And “Donovan” adds in this sentence (from elsewhere in the Forbes article).

Government itself, including its most senior intelligence and national security officials are no better off when a single phishing email can redirect their home phone service and personal email accounts.

When this article was first published, the memory was still fresh of the Crackas with Attitude hack, where self-described teenagers managed to hack John Brennan and James Clapper and forward the latter’s communications (among the men serving prison sentences for this attack are two adult Americans, Andrew Otto Boggs and Justin Liverman).

Most of the rest of the article uses the threat of malware attacks on hospitals to illustrate the vulnerability of civilian infrastructure to cyberattack. It cites a Kaspersky proof of concept (recall that Shadow Brokers included a long play with Kaspersky). It cites an FBI agent attributing much of this hacking to Eastern Europe.

Stangl said the hackers, most of them from Eastern Europe, have increasingly targeted businesses, which are often able to pay more than individuals to unlock data. The hackers “scan the Internet for companies that post their contact information,” then send them email phishing attacks. Unsuspecting employees, Stangl said, are asked to click on what seem to be innocuous links or attachments — perhaps something as simple as a .PDF purporting to be a customer complaint — and before they know it, their computers are infected.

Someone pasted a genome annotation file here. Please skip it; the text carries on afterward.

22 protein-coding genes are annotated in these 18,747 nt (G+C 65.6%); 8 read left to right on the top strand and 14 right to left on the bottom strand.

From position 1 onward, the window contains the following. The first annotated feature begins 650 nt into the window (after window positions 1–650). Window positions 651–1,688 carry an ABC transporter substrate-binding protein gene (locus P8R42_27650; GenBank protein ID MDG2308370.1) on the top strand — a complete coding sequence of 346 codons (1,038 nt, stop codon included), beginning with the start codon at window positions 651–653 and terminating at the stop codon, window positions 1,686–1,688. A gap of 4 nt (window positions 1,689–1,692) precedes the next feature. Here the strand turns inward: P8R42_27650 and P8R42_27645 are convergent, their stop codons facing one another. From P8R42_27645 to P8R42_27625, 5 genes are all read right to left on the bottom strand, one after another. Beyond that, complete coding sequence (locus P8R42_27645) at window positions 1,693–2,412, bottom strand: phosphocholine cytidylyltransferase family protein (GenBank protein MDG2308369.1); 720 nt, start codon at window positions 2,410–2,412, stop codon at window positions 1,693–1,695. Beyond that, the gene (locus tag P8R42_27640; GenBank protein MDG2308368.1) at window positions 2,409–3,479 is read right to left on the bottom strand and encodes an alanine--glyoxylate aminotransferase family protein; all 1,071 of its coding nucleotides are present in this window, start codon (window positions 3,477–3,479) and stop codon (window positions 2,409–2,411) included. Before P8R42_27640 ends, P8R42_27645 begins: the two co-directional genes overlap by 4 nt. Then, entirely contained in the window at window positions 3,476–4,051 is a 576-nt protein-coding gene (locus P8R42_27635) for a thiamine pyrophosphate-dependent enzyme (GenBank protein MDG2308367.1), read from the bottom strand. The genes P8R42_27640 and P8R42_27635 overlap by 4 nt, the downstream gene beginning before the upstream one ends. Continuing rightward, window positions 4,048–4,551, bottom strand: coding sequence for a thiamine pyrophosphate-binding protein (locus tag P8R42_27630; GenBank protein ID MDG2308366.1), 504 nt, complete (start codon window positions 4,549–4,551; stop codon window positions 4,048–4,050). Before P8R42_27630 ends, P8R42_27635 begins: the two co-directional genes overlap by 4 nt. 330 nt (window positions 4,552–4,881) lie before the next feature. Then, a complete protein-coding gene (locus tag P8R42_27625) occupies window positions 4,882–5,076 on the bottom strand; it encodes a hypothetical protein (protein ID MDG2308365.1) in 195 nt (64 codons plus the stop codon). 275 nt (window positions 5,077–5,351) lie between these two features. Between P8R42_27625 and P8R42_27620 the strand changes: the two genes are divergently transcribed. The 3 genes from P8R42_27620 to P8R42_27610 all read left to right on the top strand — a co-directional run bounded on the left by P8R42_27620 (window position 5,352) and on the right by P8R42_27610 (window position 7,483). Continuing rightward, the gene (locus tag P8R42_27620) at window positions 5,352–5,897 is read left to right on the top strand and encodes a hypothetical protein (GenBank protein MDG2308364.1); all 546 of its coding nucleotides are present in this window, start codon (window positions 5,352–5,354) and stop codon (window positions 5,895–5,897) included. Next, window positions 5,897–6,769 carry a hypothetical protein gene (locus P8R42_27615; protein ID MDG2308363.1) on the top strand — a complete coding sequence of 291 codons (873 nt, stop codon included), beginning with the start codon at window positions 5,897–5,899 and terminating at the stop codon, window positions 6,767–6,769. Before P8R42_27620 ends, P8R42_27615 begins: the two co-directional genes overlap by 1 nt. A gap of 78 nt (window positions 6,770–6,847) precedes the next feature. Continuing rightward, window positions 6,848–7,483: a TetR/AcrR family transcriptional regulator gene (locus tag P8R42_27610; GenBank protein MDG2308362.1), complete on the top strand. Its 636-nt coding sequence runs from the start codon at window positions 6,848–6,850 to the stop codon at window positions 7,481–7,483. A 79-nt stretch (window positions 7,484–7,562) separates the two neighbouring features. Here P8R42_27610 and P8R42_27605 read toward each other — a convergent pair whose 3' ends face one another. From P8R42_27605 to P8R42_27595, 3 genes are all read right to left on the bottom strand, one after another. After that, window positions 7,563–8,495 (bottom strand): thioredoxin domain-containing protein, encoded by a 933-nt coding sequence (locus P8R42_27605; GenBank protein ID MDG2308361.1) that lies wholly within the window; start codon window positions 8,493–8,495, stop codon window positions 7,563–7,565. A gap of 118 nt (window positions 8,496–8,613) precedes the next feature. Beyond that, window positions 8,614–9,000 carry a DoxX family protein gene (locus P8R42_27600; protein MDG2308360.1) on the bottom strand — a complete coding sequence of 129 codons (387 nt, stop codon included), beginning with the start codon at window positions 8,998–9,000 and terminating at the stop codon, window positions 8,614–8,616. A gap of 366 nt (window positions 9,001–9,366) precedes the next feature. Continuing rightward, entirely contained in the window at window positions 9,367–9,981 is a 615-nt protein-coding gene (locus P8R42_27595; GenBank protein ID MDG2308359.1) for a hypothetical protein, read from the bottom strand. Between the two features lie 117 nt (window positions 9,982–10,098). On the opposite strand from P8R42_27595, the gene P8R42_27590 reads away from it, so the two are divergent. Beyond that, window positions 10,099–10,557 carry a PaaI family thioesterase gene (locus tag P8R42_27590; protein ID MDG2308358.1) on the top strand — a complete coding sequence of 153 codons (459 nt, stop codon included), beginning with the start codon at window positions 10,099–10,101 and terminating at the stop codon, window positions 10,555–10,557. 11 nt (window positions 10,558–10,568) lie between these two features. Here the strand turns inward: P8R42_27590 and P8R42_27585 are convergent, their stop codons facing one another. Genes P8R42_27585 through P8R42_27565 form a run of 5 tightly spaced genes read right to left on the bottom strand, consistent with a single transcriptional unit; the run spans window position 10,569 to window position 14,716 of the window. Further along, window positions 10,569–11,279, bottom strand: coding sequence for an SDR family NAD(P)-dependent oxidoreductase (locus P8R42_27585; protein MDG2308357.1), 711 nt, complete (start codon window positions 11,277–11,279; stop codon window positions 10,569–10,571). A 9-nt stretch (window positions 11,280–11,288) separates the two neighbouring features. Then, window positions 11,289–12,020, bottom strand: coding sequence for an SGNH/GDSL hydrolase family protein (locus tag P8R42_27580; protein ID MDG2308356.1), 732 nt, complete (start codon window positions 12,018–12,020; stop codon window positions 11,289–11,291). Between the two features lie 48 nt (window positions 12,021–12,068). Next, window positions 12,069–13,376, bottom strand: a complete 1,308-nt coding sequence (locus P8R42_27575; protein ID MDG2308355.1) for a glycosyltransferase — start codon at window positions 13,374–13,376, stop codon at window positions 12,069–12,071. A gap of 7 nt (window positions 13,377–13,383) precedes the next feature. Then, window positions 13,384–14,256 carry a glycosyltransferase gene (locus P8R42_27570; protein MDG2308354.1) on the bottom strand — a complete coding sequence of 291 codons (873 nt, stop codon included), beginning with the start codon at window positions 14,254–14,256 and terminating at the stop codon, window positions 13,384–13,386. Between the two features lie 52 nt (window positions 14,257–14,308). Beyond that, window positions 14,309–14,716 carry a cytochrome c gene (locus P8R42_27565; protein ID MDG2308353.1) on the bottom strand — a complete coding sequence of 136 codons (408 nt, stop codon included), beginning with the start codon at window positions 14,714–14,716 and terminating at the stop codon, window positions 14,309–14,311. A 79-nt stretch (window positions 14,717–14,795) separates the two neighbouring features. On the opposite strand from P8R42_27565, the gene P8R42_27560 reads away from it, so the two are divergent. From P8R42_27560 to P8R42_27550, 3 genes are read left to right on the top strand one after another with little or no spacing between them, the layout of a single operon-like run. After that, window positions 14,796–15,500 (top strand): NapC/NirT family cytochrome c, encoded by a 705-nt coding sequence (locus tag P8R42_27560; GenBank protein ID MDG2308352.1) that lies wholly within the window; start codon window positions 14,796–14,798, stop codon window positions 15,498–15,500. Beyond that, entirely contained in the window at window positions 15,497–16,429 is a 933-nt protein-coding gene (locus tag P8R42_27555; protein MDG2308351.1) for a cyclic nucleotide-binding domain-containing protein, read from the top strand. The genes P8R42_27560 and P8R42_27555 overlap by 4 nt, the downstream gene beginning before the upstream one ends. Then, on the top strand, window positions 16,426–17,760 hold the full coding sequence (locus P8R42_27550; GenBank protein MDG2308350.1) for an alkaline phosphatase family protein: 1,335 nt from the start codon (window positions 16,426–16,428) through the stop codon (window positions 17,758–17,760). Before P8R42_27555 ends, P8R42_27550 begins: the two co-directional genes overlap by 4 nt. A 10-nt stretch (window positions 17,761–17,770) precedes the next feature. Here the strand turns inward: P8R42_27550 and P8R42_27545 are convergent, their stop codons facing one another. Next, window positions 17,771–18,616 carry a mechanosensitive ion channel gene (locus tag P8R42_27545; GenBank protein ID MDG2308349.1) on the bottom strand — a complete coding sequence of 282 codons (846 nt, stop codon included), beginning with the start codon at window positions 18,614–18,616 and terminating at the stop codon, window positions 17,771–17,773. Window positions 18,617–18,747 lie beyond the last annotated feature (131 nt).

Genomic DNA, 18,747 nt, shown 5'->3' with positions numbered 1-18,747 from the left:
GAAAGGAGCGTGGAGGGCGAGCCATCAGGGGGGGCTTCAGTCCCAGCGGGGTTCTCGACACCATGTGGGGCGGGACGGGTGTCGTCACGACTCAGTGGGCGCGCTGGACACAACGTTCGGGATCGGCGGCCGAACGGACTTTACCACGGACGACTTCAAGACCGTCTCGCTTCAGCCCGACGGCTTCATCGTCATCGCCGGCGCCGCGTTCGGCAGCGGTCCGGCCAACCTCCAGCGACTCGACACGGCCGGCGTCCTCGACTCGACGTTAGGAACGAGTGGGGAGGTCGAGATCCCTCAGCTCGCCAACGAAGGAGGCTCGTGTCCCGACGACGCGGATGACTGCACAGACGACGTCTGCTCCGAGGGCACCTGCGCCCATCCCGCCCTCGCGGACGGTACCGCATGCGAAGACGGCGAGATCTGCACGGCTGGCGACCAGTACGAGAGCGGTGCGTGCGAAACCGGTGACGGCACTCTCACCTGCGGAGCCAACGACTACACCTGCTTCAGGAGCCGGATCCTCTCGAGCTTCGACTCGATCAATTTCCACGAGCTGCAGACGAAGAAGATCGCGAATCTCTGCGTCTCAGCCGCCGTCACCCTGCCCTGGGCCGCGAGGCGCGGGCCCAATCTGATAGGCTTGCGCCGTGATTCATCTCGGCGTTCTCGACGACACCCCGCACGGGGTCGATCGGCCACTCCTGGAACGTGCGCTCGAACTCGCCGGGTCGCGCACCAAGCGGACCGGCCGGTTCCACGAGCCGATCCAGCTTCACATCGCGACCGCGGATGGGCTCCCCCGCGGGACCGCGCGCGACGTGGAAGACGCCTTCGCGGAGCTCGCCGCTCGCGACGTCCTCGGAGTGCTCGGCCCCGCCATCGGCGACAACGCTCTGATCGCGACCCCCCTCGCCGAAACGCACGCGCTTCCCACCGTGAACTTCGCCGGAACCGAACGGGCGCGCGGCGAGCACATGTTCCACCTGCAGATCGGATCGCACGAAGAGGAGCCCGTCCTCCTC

And the “Donovan” article explains at length — stealing from this article — why hospitals are especially vulnerable to malware attacks.

Such attacks may all sound like nightmare scenarios, but the experts say they’re becoming almost routine. And hospitals have not made cybersecurity a priority in their budgets. On average hospitals spent about 2 percent on IT, and security might be 10 percent of that. Compare that percentage to the security spending by financial institutions: for example, Fidelity spends 35 percent of its budget on IT.

Moreover, medical facilities are vulnerable to these attacks in part because they don’t properly train their employees on how to avoid being hacked, according to Sinan Eren, who has worked in cybersecurity for government and health-care organizations for two decades.